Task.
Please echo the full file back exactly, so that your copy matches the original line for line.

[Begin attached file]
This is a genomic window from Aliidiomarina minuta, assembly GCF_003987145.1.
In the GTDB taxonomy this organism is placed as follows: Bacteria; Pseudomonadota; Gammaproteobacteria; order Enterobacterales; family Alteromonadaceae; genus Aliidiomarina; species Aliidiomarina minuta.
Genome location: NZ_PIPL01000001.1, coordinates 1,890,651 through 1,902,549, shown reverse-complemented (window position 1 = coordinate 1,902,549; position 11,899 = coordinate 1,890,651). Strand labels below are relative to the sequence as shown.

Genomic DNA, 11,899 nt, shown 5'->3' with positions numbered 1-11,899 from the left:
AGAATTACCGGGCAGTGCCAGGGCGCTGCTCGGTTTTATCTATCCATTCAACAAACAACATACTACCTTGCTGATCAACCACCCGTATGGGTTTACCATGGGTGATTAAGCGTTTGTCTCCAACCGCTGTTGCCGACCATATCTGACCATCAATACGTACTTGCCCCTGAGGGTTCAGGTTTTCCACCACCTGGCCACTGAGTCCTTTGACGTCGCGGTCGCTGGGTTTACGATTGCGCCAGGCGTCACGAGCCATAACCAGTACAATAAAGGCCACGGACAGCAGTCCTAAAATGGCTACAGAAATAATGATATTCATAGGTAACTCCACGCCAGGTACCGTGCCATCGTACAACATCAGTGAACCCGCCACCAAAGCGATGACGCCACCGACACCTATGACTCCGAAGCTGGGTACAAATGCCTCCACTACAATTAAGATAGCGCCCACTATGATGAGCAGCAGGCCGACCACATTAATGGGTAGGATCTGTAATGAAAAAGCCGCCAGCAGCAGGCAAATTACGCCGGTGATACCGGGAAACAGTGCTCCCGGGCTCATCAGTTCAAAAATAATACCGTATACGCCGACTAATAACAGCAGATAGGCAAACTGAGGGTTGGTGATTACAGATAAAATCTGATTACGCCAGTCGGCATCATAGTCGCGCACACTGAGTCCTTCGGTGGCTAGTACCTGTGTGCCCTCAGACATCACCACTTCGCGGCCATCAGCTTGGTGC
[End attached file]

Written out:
This is a genomic window from Aliidiomarina minuta, assembly GCF_003987145.1.
In the GTDB taxonomy this organism is placed as follows: Bacteria; Pseudomonadota; Gammaproteobacteria; order Enterobacterales; family Alteromonadaceae; genus Aliidiomarina; species Aliidiomarina minuta.
Genome location: NZ_PIPL01000001.1, coordinates 1,890,651 through 1,902,549, shown reverse-complemented (window position 1 = coordinate 1,902,549; position 11,899 = coordinate 1,890,651). Strand labels below are relative to the sequence as shown.

Genomic DNA, 11,899 nt, shown 5'->3' with positions numbered 1-11,899 from the left:
AGAATTACCGGGCAGTGCCAGGGCGCTGCTCGGTTTTATCTATCCATTCAACAAACAACATACTACCTTGCTGATCAACCACCCGTATGGGTTTACCATGGGTGATTAAGCGTTTGTCTCCAACCGCTGTTGCCGACCATATCTGACCATCAATACGTACTTGCCCCTGAGGGTTCAGGTTTTCCACCACCTGGCCACTGAGTCCTTTGACGTCGCGGTCGCTGGGTTTACGATTGCGCCAGGCGTCACGAGCCATAACCAGTACAATAAAGGCCACGGACAGCAGTCCTAAAATGGCTACAGAAATAATGATATTCATAGGTAACTCCACGCCAGGTACCGTGCCATCGTACAACATCAGTGAACCCGCCACCAAAGCGATGACGCCACCGACACCTATGACTCCGAAGCTGGGTACAAATGCCTCCACTACAATTAAGATAGCGCCCACTATGATGAGCAGCAGGCCGACCACATTAATGGGTAGGATCTGTAATGAAAAAGCCGCCAGCAGCAGGCAAATTACGCCGGTGATACCGGGAAACAGTGCTCCCGGGCTCATCAGTTCAAAAATAATACCGTATACGCCGACTAATAACAGCAGATAGGCAAACTGAGGGTTGGTGATTACAGATAAAATCTGATTACGCCAGTCGGCATCATAGTCGCGCACACTGAGTCCTTCGGTGGCTAGTACCTGTGTGCCCTCAGACATCACCACTTCGCGGCCATCAGCTTGGTGC